Within a genetically tractable model organism with a short life span such as C. elegans, aging is often measured as the total life span of a population of age-synchronized animals. Despite the large number of mutations that influence aging, however, most of these longevity genes can be grouped into one of three distinct pathways that regulate life span in worms, flies, and mice. Reduced insulin signaling, dietary intake, or rates of mitochondrial respiration can increase life span via signaling mechanisms that are genetically regulated and independent of one another. All three pathways regulate longevity in C. elegans and in mice, suggesting an evolutionarily conserved mechanism for the determination of life span. Evidence for the independence of these pathways comes from three sets of observations.

First, simultaneous manipulation of more than one of these three pathways results in longer life span than is seen through the manipulation of a single pathway. Second, the temporal requirements during the life cycle for each pathway are separable: loss of insulin signaling during adulthood regulates life span, mitochondrial respiration must be lost during early development to extend longevity, and dietary restriction appears capable of being imposed at any time during the life span to increase longevity. Most compelling, transcription factors that are an absolute requirement for one pathway (such as DAF-16/FoxO for insulin signaling and PHA-4/Foxa for diet restriction) are dispensable for the longevity effects of other pathways. Therefore, within the genetic pathways of aging, DAF-16/FoxO and PHA-4/Foxa, members of a conserved family of winged-helix transcription factors known as forkhead proteins, appear to constitute the beginning of a conserved "forkhead code" for longevity assurance.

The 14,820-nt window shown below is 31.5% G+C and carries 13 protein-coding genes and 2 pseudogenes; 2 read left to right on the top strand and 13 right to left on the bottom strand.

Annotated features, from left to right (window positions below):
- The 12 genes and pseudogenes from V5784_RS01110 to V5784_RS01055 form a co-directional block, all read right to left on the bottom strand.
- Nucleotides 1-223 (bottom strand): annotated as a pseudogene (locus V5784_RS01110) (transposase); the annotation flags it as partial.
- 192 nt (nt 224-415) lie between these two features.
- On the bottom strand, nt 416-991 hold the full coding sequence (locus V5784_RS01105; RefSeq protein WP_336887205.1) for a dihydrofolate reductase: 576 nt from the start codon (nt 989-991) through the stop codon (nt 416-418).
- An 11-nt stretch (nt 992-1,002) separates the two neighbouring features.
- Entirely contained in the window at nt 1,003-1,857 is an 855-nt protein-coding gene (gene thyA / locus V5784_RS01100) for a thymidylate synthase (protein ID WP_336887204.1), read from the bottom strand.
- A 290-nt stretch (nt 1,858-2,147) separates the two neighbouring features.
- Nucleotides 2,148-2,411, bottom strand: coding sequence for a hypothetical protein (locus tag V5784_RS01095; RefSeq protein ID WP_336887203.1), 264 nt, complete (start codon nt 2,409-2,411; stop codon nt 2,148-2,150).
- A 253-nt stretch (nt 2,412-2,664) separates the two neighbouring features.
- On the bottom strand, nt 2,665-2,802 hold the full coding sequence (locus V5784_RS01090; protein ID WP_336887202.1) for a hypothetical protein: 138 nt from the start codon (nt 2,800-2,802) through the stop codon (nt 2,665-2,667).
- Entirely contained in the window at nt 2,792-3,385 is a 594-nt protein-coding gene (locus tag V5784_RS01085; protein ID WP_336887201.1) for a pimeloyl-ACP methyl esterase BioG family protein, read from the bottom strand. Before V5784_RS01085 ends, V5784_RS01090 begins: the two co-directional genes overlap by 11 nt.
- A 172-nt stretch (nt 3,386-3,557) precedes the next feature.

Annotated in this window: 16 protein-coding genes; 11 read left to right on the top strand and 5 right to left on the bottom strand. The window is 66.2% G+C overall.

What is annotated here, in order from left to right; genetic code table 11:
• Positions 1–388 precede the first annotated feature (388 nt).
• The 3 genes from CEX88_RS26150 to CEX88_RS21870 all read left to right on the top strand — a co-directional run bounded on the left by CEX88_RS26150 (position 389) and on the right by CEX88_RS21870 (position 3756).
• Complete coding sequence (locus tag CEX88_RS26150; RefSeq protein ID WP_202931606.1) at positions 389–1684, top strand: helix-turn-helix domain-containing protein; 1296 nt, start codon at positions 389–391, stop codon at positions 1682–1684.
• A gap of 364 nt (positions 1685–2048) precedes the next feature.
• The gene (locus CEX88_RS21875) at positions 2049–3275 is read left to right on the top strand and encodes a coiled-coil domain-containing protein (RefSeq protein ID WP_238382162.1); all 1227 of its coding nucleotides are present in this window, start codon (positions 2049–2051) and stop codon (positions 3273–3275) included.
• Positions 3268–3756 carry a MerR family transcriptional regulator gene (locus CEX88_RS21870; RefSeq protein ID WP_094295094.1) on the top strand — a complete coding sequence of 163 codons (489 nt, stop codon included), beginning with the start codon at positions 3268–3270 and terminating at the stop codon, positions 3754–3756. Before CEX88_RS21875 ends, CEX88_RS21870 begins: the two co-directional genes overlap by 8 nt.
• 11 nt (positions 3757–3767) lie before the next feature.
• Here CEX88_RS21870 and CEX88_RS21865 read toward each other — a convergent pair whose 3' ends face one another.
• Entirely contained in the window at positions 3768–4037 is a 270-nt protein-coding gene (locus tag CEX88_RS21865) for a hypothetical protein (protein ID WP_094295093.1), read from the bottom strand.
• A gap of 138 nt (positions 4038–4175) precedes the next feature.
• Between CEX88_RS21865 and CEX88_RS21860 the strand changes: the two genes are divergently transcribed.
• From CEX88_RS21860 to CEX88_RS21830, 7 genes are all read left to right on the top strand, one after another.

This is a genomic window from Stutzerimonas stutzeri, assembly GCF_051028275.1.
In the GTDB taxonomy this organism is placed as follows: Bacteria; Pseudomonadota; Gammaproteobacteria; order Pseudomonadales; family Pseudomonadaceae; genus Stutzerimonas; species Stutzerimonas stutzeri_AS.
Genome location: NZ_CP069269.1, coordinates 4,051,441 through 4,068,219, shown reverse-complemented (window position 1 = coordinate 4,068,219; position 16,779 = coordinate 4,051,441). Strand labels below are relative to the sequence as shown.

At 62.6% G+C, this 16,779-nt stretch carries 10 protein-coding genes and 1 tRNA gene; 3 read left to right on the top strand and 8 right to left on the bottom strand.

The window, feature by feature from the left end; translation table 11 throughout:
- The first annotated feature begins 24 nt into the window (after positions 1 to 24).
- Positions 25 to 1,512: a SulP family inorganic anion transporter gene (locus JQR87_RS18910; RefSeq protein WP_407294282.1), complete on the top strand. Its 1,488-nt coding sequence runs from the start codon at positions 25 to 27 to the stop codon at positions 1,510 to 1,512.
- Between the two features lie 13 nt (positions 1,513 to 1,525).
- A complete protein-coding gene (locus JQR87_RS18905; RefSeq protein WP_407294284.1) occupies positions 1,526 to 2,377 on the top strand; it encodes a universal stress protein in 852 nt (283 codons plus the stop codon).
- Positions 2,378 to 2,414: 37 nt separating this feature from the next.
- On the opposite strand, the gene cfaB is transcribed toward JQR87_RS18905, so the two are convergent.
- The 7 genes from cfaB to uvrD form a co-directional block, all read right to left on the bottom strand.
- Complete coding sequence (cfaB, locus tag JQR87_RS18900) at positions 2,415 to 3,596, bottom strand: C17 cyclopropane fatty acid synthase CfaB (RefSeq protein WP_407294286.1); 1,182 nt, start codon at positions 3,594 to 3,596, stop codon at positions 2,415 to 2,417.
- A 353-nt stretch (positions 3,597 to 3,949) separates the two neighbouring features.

Protein Homeostasis
Late-onset human neurodegenerative diseases, including Alzheimer's (AD), Huntington's, Parkinson's, and the prion maladies, are genetically and pathologically linked to aberrant protein aggregation. AD, the most common type of dementia, is typically sporadic; however, rare mutations in several genes confer early onset. Release of the aggregation-prone peptides Aβ1–40 and Aβ1–42 by endoproteolysis of the amyloid precursor protein (APP) is associated with AD through an unknown mechanism that appears to be associated with Aβ aggregation. Typically, individuals who carry AD-linked mutations present with clinical symptoms during their fifth or sixth decade, while sporadic cases appear after the seventh decade. Although aggregation-mediated neurodegeneration emerges late in life, it is unclear whether this late onset is mechanistically linked to the aging process.